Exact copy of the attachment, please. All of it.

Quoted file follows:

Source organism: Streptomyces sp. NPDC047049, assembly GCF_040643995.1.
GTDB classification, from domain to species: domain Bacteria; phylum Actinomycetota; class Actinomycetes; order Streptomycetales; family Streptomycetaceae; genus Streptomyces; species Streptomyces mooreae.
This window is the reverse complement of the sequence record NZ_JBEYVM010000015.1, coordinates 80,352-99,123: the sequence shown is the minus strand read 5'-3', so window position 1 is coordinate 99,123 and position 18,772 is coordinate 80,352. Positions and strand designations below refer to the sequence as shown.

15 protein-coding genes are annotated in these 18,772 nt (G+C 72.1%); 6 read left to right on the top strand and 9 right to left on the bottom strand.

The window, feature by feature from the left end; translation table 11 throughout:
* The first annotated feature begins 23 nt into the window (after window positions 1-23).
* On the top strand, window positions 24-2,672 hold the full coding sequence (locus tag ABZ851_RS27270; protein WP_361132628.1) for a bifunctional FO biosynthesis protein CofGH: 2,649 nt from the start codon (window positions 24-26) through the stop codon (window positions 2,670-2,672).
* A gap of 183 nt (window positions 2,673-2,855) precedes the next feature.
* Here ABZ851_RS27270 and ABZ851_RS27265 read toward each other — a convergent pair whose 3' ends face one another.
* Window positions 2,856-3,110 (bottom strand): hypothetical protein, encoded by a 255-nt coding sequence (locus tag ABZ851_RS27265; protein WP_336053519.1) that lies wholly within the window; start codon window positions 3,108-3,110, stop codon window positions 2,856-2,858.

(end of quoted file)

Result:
Source organism: Streptomyces sp. NPDC047049, assembly GCF_040643995.1.
GTDB classification, from domain to species: domain Bacteria; phylum Actinomycetota; class Actinomycetes; order Streptomycetales; family Streptomycetaceae; genus Streptomyces; species Streptomyces mooreae.
This window is the reverse complement of the sequence record NZ_JBEYVM010000015.1, coordinates 80,352-99,123: the sequence shown is the minus strand read 5'-3', so window position 1 is coordinate 99,123 and position 18,772 is coordinate 80,352. Positions and strand designations below refer to the sequence as shown.

15 protein-coding genes are annotated in these 18,772 nt (G+C 72.1%); 6 read left to right on the top strand and 9 right to left on the bottom strand.

The window, feature by feature from the left end; translation table 11 throughout:
* The first annotated feature begins 23 nt into the window (after window positions 1-23).
* On the top strand, window positions 24-2,672 hold the full coding sequence (locus tag ABZ851_RS27270; protein WP_361132628.1) for a bifunctional FO biosynthesis protein CofGH: 2,649 nt from the start codon (window positions 24-26) through the stop codon (window positions 2,670-2,672).
* A gap of 183 nt (window positions 2,673-2,855) precedes the next feature.
* Here ABZ851_RS27270 and ABZ851_RS27265 read toward each other — a convergent pair whose 3' ends face one another.
* Window positions 2,856-3,110 (bottom strand): hypothetical protein, encoded by a 255-nt coding sequence (locus tag ABZ851_RS27265; protein WP_336053519.1) that lies wholly within the window; start codon window positions 3,108-3,110, stop codon window positions 2,856-2,858.